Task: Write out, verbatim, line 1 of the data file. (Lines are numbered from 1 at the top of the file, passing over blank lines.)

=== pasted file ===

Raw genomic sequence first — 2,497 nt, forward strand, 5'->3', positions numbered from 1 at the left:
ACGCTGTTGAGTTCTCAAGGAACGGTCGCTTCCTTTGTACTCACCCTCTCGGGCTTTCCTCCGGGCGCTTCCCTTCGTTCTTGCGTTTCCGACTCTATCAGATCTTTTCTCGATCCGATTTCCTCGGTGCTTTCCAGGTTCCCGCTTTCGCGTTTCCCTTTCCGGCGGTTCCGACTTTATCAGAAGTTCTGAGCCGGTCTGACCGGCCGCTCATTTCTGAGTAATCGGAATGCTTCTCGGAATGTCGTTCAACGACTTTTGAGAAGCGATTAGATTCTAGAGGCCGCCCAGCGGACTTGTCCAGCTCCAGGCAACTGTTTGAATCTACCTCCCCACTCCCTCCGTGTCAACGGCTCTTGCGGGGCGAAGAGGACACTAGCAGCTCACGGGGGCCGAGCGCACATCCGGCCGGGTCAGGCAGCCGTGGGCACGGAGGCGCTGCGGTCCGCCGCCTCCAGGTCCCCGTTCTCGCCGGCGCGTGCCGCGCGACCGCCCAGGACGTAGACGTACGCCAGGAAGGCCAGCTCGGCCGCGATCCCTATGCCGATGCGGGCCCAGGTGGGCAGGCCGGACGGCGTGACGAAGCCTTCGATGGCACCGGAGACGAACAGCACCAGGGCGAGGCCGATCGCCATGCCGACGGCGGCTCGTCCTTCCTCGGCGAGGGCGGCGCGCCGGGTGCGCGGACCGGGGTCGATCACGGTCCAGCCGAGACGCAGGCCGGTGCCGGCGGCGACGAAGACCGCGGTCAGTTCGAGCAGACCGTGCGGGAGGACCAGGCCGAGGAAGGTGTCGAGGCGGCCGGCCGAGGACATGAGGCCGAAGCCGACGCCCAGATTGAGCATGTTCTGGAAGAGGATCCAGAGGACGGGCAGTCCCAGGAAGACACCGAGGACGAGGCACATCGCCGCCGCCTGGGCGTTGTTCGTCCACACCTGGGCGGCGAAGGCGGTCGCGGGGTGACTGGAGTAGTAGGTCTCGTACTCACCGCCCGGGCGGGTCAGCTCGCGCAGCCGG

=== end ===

Raw genomic sequence first — 2,497 nt, forward strand, 5'->3', positions numbered from 1 at the left: